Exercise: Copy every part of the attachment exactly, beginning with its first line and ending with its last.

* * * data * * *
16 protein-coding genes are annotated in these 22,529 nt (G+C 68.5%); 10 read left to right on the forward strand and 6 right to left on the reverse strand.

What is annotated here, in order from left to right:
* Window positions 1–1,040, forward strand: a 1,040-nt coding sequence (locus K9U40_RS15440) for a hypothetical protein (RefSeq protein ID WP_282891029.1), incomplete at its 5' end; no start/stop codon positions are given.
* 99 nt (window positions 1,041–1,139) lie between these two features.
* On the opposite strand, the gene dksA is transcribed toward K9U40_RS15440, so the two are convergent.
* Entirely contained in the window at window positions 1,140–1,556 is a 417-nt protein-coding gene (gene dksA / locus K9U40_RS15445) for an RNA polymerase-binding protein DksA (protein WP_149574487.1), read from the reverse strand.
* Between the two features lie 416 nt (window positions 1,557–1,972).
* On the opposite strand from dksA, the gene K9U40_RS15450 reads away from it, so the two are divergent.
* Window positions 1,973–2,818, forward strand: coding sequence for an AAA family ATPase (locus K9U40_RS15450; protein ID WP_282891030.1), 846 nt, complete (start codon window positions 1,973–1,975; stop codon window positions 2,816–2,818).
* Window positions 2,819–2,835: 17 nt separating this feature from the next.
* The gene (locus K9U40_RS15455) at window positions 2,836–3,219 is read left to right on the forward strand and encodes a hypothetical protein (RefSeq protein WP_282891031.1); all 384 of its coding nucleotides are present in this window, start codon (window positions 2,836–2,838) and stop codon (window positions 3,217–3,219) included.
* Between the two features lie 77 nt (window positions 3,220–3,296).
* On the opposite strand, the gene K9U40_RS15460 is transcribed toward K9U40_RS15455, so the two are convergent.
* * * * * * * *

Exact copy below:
16 protein-coding genes are annotated in these 22,529 nt (G+C 68.5%); 10 read left to right on the forward strand and 6 right to left on the reverse strand.

What is annotated here, in order from left to right:
* Window positions 1–1,040, forward strand: a 1,040-nt coding sequence (locus K9U40_RS15440) for a hypothetical protein (RefSeq protein ID WP_282891029.1), incomplete at its 5' end; no start/stop codon positions are given.
* 99 nt (window positions 1,041–1,139) lie between these two features.
* On the opposite strand, the gene dksA is transcribed toward K9U40_RS15440, so the two are convergent.
* Entirely contained in the window at window positions 1,140–1,556 is a 417-nt protein-coding gene (gene dksA / locus K9U40_RS15445) for an RNA polymerase-binding protein DksA (protein WP_149574487.1), read from the reverse strand.
* Between the two features lie 416 nt (window positions 1,557–1,972).
* On the opposite strand from dksA, the gene K9U40_RS15450 reads away from it, so the two are divergent.
* Window positions 1,973–2,818, forward strand: coding sequence for an AAA family ATPase (locus K9U40_RS15450; protein ID WP_282891030.1), 846 nt, complete (start codon window positions 1,973–1,975; stop codon window positions 2,816–2,818).
* Window positions 2,819–2,835: 17 nt separating this feature from the next.
* The gene (locus K9U40_RS15455) at window positions 2,836–3,219 is read left to right on the forward strand and encodes a hypothetical protein (RefSeq protein WP_282891031.1); all 384 of its coding nucleotides are present in this window, start codon (window positions 2,836–2,838) and stop codon (window positions 3,217–3,219) included.
* Between the two features lie 77 nt (window positions 3,220–3,296).
* On the opposite strand, the gene K9U40_RS15460 is transcribed toward K9U40_RS15455, so the two are convergent.